What Australia's Labor Party leadership means for Quad?
Published: May 23, 2022 08:39 PM
Anthony Albanese gestures as addressing supporters in Sydney, Australia, May 21, 2022. Photo: Xinhua

Anthony Albanese gestures as addressing supporters in Sydney, Australia, May 21, 2022. Photo: Xinhua

Anthony Albanese, victorious in the recently concluded Australian Federal Election, was sworn in on Monday as new Prime Minister of Australia. Almost immediately after, Albanese is set to appear at the Quad summit in Tokyo on Tuesday, accompanied by Penny Wong, his newly appointed foreign minister. What might Australia's newly elected leader mean for the Quad? And will he make a difference?

When it comes to Australia's future diplomacy, a likely scenario could be - the new Labor foreign policy strategy may land in the hands of foreign minister, rather than prime minister. Albanese previously served as deputy prime minister of Australia, as well as minister for infrastructure and transport. His experience sees him specialized mostly in handling domestic affairs, coinciding with a lack of experience in diplomacy. This may force him to rely more on Penny Wong in coping with the foreign affairs of Australia.

Yet be it the Labor Party or the Liberal-National coalition, both parties share the same supporting stance regarding Australia's participation in the Quad and AUKUS. Still, there are some differences worth noting. The means and focus the new Labor administration will place on the Quad may be different to that of its predecessor, and are anticipated to place more significance on climate change, cooperation in the Pacific and sea routes across the region, than simply acting as the anti-China errand boy of the US empire which Scott Morrison prided himself on.

For the moment, the new Labor government has not yet formed a stable or consistent China policy. Earlier this year, Penny Wong accused Morrison of "desperately playing politics on China whenever he's in trouble," and that deliberately "amping up" the prospect of war against China was "the most dangerous election tactic in Australian history." Yet during the election campaign, Albanese suggested that China has changed and has become "more belligerent."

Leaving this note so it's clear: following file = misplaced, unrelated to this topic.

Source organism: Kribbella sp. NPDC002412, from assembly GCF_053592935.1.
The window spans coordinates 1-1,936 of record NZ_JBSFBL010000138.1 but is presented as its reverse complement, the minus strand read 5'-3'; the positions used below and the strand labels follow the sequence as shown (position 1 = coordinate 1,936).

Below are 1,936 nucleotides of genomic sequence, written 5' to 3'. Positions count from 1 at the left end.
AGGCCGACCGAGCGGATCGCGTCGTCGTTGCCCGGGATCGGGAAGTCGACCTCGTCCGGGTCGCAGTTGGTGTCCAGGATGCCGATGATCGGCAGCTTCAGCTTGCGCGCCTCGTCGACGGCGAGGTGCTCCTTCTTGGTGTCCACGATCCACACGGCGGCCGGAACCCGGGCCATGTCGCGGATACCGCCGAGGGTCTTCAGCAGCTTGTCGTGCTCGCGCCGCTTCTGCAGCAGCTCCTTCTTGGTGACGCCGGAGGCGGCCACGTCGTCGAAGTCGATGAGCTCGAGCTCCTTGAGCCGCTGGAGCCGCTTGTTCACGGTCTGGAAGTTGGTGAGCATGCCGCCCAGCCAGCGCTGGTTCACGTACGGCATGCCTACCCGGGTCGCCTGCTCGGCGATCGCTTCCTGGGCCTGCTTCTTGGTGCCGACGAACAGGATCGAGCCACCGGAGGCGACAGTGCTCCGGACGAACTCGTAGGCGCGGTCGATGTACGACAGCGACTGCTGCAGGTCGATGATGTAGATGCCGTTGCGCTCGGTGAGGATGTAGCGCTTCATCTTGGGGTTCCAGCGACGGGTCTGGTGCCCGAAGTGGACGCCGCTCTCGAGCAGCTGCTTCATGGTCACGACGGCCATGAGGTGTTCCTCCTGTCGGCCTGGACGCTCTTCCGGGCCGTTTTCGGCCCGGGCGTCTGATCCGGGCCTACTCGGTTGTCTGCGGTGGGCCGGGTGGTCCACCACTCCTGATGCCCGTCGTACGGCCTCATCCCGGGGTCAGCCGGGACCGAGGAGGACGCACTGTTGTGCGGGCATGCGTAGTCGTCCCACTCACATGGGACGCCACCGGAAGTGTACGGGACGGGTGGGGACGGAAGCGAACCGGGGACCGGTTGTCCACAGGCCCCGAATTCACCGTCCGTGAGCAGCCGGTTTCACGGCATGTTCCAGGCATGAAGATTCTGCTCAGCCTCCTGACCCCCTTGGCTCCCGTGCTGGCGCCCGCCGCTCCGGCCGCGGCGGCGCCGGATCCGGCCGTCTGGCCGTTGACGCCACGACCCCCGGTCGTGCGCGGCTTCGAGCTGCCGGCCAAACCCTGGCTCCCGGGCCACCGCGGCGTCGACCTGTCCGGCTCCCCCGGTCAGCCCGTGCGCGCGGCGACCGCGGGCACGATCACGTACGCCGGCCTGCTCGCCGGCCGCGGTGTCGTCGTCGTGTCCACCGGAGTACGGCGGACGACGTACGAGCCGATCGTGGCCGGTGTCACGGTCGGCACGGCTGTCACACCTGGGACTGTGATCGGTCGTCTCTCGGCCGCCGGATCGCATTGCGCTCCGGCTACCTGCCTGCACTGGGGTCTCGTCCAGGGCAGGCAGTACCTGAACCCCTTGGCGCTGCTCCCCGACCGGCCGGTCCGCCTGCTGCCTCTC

On the other hand, Albanese also said that a Labor government would deal with China "in a mature way", suggesting that the Labor administration will lower the aggressive anti-China rhetoric and will ultimately prevent the continuing nosediving of Beijing-Canberra ties.

This signals that the new Australian government may try to deal with China through a logic of international politics, as opposed to domestic politics, and will to some extent, reduce the disturbances of Australia's internal affairs on the China-Australia relationship. This will see Labor's approach to China being less simple and crude than that of the Morrison administration, and will attempt to make it more flexible.

It should be expected that Canberra will continue to participate in the Quad and the implementation of the AUKUS agreement. The Labor government is also anticipated to try and intensify Australia's ties with the Pacific countries and ASEAN and boost its multilateral diplomacy, instead of relying too heavily on the US as the coalition did. The Australian Labor party has adhered to open multilateralism instead of depending solely on US style group politics and bloc confrontation.

In the upcoming Quad summit, Australia is likely to try and lead the Quad's cooperation on climate change, as Labor has long pledged to "make climate central to US alliance."

Some observers say the Australian election may have sent the Tuesday Quad summit a secret package which has left people unsure whether to be surprised or scared. Frankly, when it comes to the Quad, a Labor government won't make any major changes, apart from perhaps small differences. This is exactly the challenge and an urgent task Australia confronts - will it open its own playbook on diplomacy, or endlessly follow that of the US? 

The author is an adjunct research fellow at the Center for Australian Studies, China University of Mining and Technology. opinion@globaltimes.com.cn